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I'm interested in designing a "simple" circuit that would bridge digital inputs or outputs over a distance with relatively low latency. The idea is to take several pins from a GPIO bus like Arduino or Raspberry Pi and reproduce their status remotely - let's say 8-bits in each direction, rather than freely configurable, and up to 30m distance and shoot for <1us latency (ideally no overhead that could cause non-deterministic behavior).

I like the idea of trying to leverage ethernet hardware to provide decent noise immunity, cheap standard cabling, and the possibility of providing remote power. The devices I find (and older questions on stack exchange) seem to always circle back to a fairly complex packet exchange and highly integrated ICs (or is that "highly ICs"). Most industrial solutions (e.g. Modbus or profinet) also stick to the packet model. I'd be happy to just use a clock and some 74-series shift registers, etc. to generate a serial train and decode it on the other end - just wondering if there's a "middle-bit" that would manage the level shifting and signal processing without getting into all the more complex ethernet layers (I suppose there may be some clock recovery - although I'd be happy to use part of the cable for a clock signal, or force the serial speed to be a standard ethernet speed and a start/stop bit if needed). I don't care about running through standard ethernet hardware (switches, etc. - those would all tend to introduce significant latencies), but would like to preserve the magnetics to obtain better isolation and power injection.

Thanks for any suggestions or references to existing hardware solutions or perhaps better suited protocols.

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    \$\begingroup\$ you are right about using ethernet for this application, but don't cut corners. it's not too difficult to have a microcontroller that will simply take UDP/IP packets and toggle gpio. even take a second rapbery pi, it's probably cheaper then developing a new board. \$\endgroup\$
    – user76844
    Apr 30 '21 at 23:57
  • \$\begingroup\$ This TI AppNote might be of interest: Hundreds of Megabits @ Hundreds of Meters: Extending the Transmission Length for LVDS \$\endgroup\$
    – brhans
    Apr 30 '21 at 23:59
  • \$\begingroup\$ Sub-microsecond latency and Ethernet is not possible. Smallest Ethernet packet is multiple bytes so even at gigabit speed that's multiple microseconds and with overhead that causes non-deterministic behaviour. Unless you would care to specify what exactly you mean with "Ethernet hardware here". Do you mean cabling, connectors, other hardware? \$\endgroup\$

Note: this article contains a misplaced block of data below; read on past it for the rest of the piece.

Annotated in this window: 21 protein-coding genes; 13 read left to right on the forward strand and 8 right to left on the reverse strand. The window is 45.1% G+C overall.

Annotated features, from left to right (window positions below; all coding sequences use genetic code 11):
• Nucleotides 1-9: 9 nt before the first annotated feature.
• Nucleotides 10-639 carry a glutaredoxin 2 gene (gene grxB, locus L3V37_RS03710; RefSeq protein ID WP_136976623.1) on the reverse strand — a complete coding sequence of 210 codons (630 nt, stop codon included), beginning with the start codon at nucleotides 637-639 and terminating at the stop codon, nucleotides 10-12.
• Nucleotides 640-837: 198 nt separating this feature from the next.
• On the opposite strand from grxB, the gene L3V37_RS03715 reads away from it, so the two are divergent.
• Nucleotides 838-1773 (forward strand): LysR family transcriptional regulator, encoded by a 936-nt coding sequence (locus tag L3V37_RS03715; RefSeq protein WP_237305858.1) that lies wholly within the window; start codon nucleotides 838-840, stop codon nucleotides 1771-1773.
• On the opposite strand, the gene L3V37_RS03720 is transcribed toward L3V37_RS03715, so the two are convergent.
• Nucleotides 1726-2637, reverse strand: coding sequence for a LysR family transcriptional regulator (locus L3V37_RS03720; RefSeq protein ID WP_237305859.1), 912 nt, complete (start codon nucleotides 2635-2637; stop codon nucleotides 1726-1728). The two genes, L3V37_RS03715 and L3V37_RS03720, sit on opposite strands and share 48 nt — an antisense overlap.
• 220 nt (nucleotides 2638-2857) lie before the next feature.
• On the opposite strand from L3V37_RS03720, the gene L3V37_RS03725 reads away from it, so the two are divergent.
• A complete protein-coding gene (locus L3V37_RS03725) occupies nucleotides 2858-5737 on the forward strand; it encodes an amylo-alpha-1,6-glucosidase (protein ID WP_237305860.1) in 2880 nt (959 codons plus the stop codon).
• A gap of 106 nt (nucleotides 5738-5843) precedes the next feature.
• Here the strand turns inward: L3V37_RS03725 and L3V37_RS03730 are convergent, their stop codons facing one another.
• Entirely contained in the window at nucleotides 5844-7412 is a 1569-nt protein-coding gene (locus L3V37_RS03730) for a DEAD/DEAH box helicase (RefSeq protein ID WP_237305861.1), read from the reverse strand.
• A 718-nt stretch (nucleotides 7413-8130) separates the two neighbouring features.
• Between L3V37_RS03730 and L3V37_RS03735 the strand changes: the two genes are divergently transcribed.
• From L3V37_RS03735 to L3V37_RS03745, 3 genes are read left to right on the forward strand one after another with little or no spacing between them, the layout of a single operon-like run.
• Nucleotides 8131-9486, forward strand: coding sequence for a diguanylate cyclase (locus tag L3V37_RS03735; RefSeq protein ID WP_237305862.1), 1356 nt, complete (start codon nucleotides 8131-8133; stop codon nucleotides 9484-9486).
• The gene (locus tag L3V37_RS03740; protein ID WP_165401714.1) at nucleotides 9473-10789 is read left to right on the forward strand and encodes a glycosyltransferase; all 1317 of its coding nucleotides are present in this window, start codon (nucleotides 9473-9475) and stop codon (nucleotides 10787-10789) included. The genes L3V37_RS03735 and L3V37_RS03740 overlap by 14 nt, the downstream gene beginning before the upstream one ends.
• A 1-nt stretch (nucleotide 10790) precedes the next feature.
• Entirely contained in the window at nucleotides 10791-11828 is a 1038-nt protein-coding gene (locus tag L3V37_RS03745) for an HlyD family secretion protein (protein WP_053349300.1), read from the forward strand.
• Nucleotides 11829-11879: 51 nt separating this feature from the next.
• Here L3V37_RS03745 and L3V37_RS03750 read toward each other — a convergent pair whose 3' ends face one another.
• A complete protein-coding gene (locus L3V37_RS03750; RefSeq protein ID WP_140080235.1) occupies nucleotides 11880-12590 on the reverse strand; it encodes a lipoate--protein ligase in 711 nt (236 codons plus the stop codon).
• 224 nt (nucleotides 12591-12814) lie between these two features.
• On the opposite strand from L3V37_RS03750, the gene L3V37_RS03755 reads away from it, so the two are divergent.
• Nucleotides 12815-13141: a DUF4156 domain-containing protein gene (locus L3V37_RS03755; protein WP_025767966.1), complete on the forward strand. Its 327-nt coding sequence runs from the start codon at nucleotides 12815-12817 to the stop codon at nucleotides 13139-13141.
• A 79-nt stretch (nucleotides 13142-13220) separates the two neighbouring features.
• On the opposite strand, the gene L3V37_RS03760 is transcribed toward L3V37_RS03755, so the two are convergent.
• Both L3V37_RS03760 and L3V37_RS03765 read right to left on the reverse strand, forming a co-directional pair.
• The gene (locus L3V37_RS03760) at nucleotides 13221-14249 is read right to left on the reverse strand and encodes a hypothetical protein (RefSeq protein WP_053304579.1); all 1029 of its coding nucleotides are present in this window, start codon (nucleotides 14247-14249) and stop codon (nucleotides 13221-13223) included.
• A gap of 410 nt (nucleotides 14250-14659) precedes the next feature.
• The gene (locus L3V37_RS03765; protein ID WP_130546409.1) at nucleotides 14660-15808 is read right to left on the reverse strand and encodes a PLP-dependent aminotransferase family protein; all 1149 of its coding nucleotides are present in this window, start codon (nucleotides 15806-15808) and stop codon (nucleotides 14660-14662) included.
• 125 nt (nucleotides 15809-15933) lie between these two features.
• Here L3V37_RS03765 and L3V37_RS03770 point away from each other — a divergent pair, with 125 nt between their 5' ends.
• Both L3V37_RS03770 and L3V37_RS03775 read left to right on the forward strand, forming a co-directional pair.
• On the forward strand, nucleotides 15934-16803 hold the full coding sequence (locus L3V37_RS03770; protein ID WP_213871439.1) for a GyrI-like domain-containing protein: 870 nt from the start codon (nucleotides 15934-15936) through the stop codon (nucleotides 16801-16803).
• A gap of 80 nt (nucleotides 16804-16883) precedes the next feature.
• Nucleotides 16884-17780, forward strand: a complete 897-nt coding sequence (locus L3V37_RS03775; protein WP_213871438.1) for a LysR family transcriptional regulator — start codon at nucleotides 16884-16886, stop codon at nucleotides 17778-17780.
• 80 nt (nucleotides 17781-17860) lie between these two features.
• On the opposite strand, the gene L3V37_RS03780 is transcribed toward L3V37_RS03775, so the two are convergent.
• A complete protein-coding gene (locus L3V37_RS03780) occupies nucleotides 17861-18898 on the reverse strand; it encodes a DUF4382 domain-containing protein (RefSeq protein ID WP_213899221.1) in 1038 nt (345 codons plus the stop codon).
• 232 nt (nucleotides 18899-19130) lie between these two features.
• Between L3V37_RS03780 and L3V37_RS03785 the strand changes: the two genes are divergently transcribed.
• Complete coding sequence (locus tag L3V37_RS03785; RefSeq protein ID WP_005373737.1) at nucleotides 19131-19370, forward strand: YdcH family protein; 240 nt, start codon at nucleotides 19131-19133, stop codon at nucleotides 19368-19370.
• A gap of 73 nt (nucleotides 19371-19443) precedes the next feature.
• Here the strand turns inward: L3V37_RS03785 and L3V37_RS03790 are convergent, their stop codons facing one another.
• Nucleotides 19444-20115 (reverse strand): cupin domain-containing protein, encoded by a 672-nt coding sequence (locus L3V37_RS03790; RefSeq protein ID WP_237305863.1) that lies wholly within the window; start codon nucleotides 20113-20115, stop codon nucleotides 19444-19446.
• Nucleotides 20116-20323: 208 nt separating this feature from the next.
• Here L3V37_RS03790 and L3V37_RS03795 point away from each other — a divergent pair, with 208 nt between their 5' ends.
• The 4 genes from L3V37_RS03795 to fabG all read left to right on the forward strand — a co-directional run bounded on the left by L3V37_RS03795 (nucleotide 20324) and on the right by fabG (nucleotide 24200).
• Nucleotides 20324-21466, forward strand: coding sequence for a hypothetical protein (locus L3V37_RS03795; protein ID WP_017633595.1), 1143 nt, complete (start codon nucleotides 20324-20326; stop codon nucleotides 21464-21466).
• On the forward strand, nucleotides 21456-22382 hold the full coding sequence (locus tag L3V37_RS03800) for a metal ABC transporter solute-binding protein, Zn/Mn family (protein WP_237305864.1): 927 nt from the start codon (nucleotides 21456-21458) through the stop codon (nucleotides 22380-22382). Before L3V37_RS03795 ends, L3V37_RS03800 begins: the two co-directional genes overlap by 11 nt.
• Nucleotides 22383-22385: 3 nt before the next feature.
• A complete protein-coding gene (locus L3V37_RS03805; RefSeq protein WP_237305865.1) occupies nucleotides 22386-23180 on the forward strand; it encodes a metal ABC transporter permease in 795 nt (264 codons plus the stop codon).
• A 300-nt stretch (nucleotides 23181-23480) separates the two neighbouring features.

– Justme
    May 1 '21 at 0:05
  • \$\begingroup\$ Can it be done? Yes. Would I recommend it? No. Ethernet is a heavy-weight solution for reading/writing remote GPIO pins. If you want to go that route, Raspberry Pi is the solution. But "something" over RS485, such as CAN, Modbus, or (I2C over RS485) will be much simpler. RS485 is industry standard for remote bit-banging, and is quite reliable. If you love Cat-5/6 cabling, you are welcome to use it. If you need galvanic isolation, that can be arranged. Need some power? That can be added. \$\endgroup\$ May 1 '21 at 0:50
  • \$\begingroup\$ EtherCAT IO modules process packets "on the wire" and theoretically 15us response is possible, but 1ms is more typical. Very deterministic, if desired (includes synchronization mechanism) , is simple for master to control (specialty crafted ethernet frame). \$\endgroup\$
    – crasic
    May 1 '21 at 0:58
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Without thinking on it too much:

  • Send the data as UART-style encoding, with a start/stop bit (maybe from the UART itself)
  • encode/decode these UART-style byte-frames using Manchester coding
  • transformer-couple as normal for Ethernet over UTP

The issue with LVDS or RS-422 is that, by themselves, they don't define a DC-free code. So they don't work so well with transformers and other AC coupling techniques like those used with UTP.

That's why I suggest Manchester coding. It's what's used for 10Mbit Ethernet. It's fairly simple and yields a DC-free code. It’s feasible to use TTL or a small CPLD to implement it.

An improved version of Manchester uses differential coding. This avoids a number of issues, including idle all-0 / all-1 locking and polarity swap. Differential Manchester is also known as biphase-mark coding. It’s the protocol used for SPDIF / AES audio.

More here: What is the advantage of differential Manchester

It could also be possible to use an Ethernet PHY chip and make a logic bridge that converts signals to an appropriate MAC stream (MII, RMII), but I think the whole link partner establishment stuff begins to drag the 802.3 camel’s nose into the tent.